Benefits of Biometric Security

The adoption of biometric authentication within the finance industry appears to be natural progression, ending spending caps and the need to remember physical PIN codes. In addition to biometric cards, there are various biometric security practises that offer a great deal of promise for the future of cyber-security in any industry, as it ultimately provides an extremely secure way to grant access to a device or protect sensitive documents.

However, as with all security measures, nothing is ever completely failsafe and as cyber-experts, we want to explore what these risks might be…

Risks of Biometric Security

It has been occasionally reported that scanners for biometric data are not always accurate, resulting in the possibility that a legitimate user could fail the authentication and get locked out of the device or refused at the point of sale.

There is also the fear surrounding fingerprint cloning after hackers in the X-Lab security research team demonstrated they were able to beat any fingerprint scanner using equipment costing £108 and an app that analysed a photograph of your fingerprint – More on this story can be found here. The additional concern with this is that if your biometric data did get compromised, there is no option to reset, unlike a hacked password.

Privacy advocates have expressed concerns that biometric security would create an opportunity to collect personal data without consent and even allow identity theft if databases of personal information became compromised.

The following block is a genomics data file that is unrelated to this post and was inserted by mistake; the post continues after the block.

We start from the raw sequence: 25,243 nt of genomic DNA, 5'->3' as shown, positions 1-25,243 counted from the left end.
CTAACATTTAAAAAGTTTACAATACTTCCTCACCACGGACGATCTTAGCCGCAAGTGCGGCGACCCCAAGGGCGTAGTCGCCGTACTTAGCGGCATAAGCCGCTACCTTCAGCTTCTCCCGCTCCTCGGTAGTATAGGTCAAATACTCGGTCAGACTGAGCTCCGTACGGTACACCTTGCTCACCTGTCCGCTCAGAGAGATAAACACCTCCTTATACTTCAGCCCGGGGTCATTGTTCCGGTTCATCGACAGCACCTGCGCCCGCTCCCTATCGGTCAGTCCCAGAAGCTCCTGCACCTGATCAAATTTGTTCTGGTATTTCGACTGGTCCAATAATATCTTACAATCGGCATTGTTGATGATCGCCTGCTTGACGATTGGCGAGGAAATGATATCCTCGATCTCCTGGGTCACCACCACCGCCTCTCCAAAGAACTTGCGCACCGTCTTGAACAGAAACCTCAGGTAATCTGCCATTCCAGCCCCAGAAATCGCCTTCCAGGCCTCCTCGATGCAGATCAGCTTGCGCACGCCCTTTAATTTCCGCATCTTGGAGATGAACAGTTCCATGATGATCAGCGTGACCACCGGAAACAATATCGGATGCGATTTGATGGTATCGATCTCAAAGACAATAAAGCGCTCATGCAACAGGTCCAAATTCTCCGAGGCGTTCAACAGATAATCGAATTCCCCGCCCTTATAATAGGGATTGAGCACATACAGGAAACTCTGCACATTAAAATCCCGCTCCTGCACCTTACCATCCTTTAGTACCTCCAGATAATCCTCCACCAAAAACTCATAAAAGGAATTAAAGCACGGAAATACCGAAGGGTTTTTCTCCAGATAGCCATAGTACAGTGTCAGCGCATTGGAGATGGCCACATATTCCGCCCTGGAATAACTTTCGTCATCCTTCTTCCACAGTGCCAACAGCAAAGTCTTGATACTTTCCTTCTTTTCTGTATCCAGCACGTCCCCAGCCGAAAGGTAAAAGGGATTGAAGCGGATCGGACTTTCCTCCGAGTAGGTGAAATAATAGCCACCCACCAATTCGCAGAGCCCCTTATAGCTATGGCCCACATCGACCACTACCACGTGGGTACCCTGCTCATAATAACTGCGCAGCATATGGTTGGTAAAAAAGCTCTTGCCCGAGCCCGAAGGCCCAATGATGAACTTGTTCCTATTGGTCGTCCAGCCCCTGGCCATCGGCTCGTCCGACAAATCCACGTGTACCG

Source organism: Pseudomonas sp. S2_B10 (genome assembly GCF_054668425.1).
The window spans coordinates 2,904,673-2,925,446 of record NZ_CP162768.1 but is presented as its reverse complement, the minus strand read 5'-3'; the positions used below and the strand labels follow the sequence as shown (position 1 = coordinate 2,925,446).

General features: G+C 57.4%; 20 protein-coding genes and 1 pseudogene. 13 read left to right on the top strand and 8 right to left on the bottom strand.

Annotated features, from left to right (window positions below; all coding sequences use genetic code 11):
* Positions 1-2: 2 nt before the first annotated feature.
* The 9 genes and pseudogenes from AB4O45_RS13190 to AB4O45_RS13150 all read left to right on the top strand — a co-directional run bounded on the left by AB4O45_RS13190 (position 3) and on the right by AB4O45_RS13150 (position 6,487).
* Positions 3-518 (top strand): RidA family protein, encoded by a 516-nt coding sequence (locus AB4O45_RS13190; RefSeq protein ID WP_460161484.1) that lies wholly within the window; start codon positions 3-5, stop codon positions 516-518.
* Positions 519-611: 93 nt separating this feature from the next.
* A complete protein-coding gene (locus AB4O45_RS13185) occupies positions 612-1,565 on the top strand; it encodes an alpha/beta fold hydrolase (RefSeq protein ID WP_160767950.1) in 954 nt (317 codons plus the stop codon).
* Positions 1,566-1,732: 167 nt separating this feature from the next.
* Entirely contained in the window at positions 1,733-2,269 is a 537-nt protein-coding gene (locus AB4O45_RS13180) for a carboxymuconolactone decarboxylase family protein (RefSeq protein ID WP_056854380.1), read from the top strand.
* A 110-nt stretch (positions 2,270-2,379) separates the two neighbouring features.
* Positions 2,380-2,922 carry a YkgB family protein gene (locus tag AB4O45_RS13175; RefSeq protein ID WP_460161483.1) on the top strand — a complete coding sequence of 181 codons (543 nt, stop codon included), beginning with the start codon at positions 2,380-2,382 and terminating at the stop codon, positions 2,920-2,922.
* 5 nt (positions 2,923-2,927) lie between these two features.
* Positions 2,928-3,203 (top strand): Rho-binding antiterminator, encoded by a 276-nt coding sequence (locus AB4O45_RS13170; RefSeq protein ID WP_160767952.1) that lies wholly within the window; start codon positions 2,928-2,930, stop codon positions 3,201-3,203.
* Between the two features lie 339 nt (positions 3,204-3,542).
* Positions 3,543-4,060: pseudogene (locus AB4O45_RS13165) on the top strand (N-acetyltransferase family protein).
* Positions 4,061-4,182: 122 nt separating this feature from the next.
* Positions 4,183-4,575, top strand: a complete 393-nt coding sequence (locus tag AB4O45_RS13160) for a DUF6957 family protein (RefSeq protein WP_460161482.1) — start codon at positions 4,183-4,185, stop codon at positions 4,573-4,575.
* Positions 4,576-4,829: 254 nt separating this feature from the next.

The answer: Two-Factor Authentication

The answer of course, is a two-factor or multi-factor authentication strategy. The powerful combination of passwords and physical features for verification creates a layered level of protection to secure your devices and make them less vulnerable to data breaches. We would recommend Microsoft’s Multi-Factor Authenticator to secure any app and protect your identities.

Key Takeaways

The implementation of widespread biometric security across all industries has the potential to combine high-level security with user convenience. Using the banking sector as an example, it is the ideal opportunity to avoid spending limits and fears of card fraud whilst preserving the accessibility and hygiene of contactless transactions. This is significant and much-needed progress for the digital transformation of the finance sector, and as experts in cyber-security, we can’t wait for the future of contactless.

Ultimately, biometric technology offers an undeniably secure solution to cyber-security, as relying on static passwords is a risky and outdated strategy. Despite highlighting certain risks, biometric security increases your protection as it is much harder to steal your physical characteristics than it is a password or access card. Combining this with another form of authentication creates a robust layer of security for any device. Executive Vice President at Mastercard, Bob Reany, stated, “Feeling confident that your information is protected is paramount. Biometrics are more secure, more trusted and better suited to a world that requires more frequent authentication.”